So the Grid has started with the final step of the router, but there are no nodes yet. If you try to run a test, you will encounter SessionNotStarted exceptions & similar.

Step 13: Connecting a Node

Well, as scary as the number 13 sounds, the same horror was there to properly master this step of connecting a node properly to the DisMaster.

DisNode → DisMaster

So login/ssh into the DisNode machine.
Pre-requisite steps: Step 3 and Step 4 above.

tmux new -s nodejava -jar se4.jar node --publish-events tcp://{DisMasterPublicIPAddress}:4442 --subscribe-events tcp://{DisMasterPublicIPAddress}:4443 --grid-url http://{DisMasterPublicIPAddress}:5550

{DisMasterPublicIPAddress} would be the public IP address of the VM running the router.

The Node needs to connect to the router machine and subscribe to publish and subscribe events running on ports 4442 and 4443. If you don’t perform this mapping, NOTHING will work. Trust me!

Thirteen attempts later, the Node was connected.

Step 14: Selenium 4 Grid in action

Visit http://{DisMasterPublicIPAddress}:5550/ui/index.html#/ in your favourite browser and witness the Node, the router, and the GRID4 in action.

Well, this is it. This is your moment of glory.

. >

. >>

. >>>

. >>>>




Step 15: And you thought it was done.

Update your code with the new URL, and with Grid4, you don’t need to mention /wd/hub in the remote driver URL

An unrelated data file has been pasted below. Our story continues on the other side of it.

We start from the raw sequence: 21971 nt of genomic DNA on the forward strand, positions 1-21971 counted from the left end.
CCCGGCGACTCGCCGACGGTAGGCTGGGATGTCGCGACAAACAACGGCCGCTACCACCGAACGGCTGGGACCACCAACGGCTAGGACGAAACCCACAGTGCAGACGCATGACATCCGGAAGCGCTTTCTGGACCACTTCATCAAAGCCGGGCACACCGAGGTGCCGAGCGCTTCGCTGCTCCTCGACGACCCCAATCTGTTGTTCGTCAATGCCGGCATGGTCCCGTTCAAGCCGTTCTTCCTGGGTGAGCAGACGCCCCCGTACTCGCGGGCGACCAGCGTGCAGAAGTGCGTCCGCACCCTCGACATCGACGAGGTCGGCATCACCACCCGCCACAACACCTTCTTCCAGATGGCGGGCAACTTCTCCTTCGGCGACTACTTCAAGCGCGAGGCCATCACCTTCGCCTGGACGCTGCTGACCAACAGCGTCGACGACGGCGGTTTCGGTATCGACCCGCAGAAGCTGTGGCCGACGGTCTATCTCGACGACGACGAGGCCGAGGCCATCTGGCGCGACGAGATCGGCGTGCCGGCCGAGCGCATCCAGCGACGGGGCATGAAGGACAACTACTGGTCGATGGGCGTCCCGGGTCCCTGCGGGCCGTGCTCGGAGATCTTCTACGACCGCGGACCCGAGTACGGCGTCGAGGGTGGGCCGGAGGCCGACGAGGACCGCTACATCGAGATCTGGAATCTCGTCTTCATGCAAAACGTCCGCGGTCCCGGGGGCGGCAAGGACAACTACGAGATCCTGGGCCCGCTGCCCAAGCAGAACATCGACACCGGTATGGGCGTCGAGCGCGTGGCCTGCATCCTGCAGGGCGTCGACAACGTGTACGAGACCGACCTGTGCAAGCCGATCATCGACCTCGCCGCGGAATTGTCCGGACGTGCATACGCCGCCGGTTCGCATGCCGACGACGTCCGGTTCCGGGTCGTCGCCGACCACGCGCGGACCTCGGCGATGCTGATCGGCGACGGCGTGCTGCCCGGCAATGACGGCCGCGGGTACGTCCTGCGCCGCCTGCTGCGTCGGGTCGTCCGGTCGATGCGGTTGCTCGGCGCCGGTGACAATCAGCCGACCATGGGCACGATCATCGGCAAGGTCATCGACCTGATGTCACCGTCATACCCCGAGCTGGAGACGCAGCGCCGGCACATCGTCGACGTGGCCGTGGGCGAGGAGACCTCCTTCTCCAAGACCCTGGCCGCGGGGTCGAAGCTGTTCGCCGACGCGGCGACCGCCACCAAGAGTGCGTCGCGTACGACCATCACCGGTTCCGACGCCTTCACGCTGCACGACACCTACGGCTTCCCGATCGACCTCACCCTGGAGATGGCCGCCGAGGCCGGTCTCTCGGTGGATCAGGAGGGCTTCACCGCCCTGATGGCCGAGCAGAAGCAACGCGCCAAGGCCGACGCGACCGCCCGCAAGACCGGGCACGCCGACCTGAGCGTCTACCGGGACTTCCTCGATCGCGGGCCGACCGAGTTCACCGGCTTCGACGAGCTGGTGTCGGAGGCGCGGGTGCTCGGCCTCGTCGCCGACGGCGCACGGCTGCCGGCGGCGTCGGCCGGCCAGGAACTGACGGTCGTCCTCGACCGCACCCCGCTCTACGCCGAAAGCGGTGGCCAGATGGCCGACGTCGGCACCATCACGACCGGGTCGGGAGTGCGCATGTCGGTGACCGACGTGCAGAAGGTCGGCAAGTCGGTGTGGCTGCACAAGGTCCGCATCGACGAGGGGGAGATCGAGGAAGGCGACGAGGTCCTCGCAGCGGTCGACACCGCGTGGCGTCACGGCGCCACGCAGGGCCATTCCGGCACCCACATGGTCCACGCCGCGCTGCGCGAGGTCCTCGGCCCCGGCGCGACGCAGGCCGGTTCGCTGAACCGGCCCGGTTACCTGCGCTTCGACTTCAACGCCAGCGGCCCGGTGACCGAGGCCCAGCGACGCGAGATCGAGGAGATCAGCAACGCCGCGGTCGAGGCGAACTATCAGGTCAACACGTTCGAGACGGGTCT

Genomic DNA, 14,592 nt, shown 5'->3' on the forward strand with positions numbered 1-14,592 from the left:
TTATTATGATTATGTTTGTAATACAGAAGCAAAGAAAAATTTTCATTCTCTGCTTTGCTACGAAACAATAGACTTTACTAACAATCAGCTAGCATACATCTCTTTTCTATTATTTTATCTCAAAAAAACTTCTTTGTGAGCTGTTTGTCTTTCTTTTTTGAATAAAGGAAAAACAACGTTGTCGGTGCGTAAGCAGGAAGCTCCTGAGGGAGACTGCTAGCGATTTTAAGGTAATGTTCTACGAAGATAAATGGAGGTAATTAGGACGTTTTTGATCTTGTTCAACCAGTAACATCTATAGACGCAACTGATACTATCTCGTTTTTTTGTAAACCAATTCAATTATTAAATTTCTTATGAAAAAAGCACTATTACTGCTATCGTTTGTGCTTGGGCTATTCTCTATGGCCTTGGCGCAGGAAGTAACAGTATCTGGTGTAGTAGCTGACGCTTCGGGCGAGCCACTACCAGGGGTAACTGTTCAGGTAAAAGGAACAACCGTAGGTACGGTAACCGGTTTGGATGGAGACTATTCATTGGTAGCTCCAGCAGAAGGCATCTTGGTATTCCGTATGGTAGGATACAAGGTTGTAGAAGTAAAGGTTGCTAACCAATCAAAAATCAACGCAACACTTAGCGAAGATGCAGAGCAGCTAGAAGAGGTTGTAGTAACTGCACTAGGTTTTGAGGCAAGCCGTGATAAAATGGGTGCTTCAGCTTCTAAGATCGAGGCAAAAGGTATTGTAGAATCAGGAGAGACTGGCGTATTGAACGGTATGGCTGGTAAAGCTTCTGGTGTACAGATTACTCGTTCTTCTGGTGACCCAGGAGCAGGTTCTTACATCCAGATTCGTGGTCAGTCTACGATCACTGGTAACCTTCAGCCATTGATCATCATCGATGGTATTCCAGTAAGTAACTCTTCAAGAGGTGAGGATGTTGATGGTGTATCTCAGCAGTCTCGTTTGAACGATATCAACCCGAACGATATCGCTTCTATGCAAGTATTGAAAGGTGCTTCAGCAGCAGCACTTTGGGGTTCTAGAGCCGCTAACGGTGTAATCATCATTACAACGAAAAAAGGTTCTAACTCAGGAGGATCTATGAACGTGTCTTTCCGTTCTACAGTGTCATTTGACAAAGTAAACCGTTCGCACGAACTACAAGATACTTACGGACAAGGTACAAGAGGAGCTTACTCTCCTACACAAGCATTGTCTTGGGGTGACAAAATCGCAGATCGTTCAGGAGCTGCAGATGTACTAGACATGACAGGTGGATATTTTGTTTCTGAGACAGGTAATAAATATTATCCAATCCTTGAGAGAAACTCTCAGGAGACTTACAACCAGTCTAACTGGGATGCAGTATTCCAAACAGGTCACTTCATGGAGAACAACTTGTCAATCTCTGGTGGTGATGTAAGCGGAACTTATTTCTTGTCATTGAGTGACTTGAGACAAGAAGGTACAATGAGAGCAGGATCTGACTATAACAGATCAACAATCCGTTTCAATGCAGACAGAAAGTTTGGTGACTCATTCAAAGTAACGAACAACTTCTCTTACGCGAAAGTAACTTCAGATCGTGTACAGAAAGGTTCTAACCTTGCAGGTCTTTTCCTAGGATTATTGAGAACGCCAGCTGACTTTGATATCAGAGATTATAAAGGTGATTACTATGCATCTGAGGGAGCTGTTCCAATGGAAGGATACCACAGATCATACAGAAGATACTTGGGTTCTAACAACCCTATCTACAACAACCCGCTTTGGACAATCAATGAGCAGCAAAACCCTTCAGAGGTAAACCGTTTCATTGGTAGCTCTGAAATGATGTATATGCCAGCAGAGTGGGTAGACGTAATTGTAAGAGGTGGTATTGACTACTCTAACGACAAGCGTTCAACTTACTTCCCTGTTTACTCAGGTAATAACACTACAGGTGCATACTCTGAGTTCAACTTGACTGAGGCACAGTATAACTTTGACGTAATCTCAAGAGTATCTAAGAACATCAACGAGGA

String oldCodeOldHub = "http://localhost:4444/wd/hub";// Notice there is no need of /wd/hub
String newCodeNewLife = "{DisMasterPublicIPAddress}:5550";
public WebDriver driver;
driver = new RemoteWebDriver(new URL(newCodeNewLife), caps);

Step 16: Sing along like Adele would do.

“This is the end
Hold your breath and count to ten
Feel the Earth move and then
Hear my heart burst again
For this is the end
I’ve drowned and dreamt this moment
So overdue, I owe them
Swept away, I’m stolen.
Let the tests RUN,
When it crumbles
We will stand tall
Face it all together, let the tests run

Up next: We plan to use Grid 4 in a dockerized way with custom dashboards, reducing the setup effort & maintenance, stay tuned!



Jatin Makhija
Deutsche Telekom Digital Labs

Engineer | Traveller | Speaker | Foodie